Wednesday, April 7, 2010

Enabling, Or Acting As If - How Do I Tell?

This question was asked of me recently.

I was raised in a family in which the opinions of a mysterious "other people" seemed to direct our choices.
Also, I find displays of anger quite threatening - this makes me far more likely to accept unacceptable behavior, and tolerate that which I do not like, in an effort to avoid provoking displeasure.

I grew up with the precise thinking in place, to make me a top-flight enabler.

My dictionary offers the following synonyms for the word "enabler:" empower, allow, permit.

I empowered my first husband's consumption of alcohol when I agreed to drive him to the liquor store in an effort to stop him driving while intoxicated.

I've allowed the alcoholics in my life to continue to demonstrate unacceptable behavior, when I smoothed things over so there would be no consequences for that behavior, from myself, or anyone else.

I've permitted the alcholics to treat me in a way I did not like, when I sat and listened to my ex's abusive words night after night, let my sister speak to me with scorn, etc.

Sometimes the only way I can distinguish between enabling and acting as if, is to consider my motives. Why am I doing whatever it is?

If my motive is to make myself or the alcoholic look better to a third person, I'm most likely enabling. If my motive is to avoid dealing with conflict - enabling. If my motive is to please a person who is being rude or abusive - enabling.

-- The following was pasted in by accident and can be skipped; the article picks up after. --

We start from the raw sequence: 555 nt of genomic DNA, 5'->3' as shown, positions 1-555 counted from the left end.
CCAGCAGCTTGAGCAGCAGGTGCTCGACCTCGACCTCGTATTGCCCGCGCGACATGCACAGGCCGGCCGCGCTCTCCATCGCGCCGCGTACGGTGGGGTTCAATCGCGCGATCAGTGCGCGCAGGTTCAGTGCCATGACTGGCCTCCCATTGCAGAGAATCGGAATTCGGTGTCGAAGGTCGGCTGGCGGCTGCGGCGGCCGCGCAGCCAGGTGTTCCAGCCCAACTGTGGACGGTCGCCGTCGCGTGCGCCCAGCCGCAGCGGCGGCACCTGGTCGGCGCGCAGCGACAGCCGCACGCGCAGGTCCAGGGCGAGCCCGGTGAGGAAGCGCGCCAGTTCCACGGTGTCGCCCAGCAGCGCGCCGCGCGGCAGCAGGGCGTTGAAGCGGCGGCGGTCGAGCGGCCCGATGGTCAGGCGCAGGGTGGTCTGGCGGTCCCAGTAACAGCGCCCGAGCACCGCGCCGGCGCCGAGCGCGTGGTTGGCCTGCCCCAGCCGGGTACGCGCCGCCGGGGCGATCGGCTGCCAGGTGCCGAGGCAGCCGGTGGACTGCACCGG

If my motive is to forward my recovery along a new path, when I'm not sure how to go about it, then I'm probably ok to act as if.

So on a general note, I'd say that enabling is about events taking place outside myself, "acting as if" is about my inner workings.

Hope that helps.


  1. Your statement about enabling to avoid angry conflict strikes very close to home (and heart). An angry alcoholic feels very toxic to me and as a small child I allowed anger to drive my enabling behaviors. As a child I didn't have the maturity to know that another's negative emotions weren't about ME.
    As an adult I still have to fight the self-centered urge to take conflict personally. Mr. SponsorPants noted that whenever someone vomits, we step back to protect ourselves. And when someone tries to spew their self-hatred on me, I can enable the situation like I did as a child, or step back mentally "as-if" I am an adult. That as-if is called detachment.
    Wow, thanks for helping me work that out!

  2. I'm not really sure what you mean when you talk about acting "as if" in terms of enabling. But my sponsor has often said that an action is either right or wrong depending on my motive. Trouble is, it's not always easy for me to know my motives. I can be pretty good at fooling myself.

    I guess the principle I try to live by in terms of enabling is to get out of the way. That usually means that I need to allow or permit my alcoholics to do whatever it is they decide to do, and allow or permit whatever consequences that naturally flow from that. To allow or permit God to do His will.

  3. I don't enable if I mind my own business and not that of the alcoholic. If I take care of myself then I'm not enabling but if I take care of another then I am. I don't want to act anymore. I simply like the idea of detaching with love.